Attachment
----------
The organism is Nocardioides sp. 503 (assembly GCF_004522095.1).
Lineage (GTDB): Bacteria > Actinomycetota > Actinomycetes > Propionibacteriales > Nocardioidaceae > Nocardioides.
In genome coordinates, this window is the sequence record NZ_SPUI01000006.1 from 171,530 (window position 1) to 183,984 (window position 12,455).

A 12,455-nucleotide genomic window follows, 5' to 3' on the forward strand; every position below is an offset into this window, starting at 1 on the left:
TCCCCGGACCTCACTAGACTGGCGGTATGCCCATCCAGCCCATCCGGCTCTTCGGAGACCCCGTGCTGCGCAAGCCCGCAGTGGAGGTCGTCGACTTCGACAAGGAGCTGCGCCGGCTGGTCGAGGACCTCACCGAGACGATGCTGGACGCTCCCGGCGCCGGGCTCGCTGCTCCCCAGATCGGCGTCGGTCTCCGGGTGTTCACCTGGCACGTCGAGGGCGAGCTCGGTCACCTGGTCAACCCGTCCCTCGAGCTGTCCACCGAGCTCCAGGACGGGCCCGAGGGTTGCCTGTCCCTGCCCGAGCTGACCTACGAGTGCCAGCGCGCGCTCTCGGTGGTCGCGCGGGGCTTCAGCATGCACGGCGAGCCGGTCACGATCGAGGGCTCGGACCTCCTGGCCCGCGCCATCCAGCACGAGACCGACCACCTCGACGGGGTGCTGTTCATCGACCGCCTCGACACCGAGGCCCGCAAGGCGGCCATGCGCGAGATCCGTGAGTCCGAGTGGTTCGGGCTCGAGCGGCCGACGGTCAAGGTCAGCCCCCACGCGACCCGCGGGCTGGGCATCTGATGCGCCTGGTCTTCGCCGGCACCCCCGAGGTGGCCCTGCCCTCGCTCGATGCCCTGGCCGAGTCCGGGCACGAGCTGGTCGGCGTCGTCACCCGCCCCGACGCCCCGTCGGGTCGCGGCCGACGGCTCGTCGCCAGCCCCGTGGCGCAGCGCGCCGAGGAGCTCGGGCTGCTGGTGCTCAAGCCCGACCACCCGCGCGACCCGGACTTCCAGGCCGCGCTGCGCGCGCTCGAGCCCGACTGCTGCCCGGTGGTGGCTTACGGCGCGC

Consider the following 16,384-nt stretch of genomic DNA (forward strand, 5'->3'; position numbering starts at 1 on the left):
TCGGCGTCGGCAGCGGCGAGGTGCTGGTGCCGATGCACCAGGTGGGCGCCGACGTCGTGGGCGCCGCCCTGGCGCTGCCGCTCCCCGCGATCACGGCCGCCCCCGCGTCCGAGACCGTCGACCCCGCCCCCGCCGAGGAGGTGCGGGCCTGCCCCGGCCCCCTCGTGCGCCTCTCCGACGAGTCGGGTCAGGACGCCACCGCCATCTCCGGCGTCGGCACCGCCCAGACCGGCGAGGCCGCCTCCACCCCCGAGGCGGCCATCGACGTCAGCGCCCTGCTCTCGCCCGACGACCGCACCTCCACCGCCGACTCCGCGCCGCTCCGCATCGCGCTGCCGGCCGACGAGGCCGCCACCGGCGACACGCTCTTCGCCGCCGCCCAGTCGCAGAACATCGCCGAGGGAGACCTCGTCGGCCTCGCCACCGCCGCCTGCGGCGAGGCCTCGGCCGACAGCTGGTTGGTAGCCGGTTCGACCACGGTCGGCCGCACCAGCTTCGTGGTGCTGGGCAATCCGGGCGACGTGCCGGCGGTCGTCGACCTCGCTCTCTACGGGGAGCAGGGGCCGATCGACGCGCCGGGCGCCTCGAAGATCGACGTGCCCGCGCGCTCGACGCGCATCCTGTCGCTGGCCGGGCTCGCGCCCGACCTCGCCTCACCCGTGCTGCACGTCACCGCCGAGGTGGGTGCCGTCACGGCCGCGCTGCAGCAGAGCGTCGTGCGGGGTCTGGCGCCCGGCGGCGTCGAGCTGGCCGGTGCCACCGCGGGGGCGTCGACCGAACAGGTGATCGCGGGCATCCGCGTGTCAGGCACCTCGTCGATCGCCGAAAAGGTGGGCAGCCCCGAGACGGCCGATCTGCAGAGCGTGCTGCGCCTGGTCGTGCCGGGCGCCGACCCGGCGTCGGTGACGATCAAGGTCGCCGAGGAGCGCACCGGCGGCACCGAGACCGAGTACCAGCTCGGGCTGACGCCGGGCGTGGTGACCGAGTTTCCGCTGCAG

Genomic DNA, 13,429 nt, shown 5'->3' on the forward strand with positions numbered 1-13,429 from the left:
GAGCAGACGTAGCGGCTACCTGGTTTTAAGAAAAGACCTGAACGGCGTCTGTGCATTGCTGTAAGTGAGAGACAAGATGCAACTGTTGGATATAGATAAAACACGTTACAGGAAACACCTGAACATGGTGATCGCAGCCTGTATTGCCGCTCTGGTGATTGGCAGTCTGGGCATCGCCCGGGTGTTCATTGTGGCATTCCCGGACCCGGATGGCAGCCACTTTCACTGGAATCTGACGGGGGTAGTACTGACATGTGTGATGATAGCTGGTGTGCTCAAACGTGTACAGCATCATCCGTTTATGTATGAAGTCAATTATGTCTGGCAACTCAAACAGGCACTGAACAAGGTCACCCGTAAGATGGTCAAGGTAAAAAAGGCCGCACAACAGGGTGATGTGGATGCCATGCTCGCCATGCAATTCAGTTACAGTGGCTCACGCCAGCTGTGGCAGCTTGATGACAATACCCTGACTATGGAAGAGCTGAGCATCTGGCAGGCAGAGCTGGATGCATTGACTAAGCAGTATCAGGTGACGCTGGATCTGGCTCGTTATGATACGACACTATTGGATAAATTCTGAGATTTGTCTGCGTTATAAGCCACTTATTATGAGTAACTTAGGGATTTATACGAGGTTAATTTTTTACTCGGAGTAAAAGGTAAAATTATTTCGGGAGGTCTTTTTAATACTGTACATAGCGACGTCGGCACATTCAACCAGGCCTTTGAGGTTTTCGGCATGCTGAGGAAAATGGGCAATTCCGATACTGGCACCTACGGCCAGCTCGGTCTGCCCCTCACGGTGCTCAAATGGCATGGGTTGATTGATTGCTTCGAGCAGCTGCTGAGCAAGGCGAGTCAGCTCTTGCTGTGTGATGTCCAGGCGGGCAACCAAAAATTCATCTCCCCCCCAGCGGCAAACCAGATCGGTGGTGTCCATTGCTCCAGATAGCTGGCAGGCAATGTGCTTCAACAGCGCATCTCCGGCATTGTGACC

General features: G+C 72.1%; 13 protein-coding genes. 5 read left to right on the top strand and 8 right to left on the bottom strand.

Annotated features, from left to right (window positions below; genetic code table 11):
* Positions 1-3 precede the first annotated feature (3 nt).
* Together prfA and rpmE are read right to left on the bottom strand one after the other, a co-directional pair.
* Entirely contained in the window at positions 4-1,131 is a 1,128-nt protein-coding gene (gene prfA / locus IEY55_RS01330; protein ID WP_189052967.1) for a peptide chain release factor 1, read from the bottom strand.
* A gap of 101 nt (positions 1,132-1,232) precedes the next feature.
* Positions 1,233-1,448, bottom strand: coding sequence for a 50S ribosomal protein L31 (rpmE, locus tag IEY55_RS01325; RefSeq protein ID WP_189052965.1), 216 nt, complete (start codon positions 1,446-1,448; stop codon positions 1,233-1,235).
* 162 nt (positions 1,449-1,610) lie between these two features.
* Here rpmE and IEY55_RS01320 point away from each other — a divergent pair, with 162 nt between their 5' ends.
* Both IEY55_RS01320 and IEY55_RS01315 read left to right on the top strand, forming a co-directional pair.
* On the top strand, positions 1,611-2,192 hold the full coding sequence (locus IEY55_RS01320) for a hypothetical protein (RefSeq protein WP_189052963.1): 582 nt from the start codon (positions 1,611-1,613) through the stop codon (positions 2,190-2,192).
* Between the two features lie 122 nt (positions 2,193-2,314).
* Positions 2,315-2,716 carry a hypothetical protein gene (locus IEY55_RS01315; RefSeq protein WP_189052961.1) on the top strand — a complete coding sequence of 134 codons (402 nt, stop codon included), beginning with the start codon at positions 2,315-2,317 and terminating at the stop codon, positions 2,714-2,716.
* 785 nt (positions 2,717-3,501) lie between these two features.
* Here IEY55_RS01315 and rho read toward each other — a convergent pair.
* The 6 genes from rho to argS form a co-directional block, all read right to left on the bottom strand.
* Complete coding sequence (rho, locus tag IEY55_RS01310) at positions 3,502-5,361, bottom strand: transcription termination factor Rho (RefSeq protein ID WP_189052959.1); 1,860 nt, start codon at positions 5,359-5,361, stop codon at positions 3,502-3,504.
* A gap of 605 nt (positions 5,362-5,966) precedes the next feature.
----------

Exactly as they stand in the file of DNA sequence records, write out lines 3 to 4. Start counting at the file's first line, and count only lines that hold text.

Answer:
In genome coordinates, this window is the sequence record NZ_SPUI01000006.1 from 171,530 (window position 1) to 183,984 (window position 12,455).

A 12,455-nucleotide genomic window follows, 5' to 3' on the forward strand; every position below is an offset into this window, starting at 1 on the left: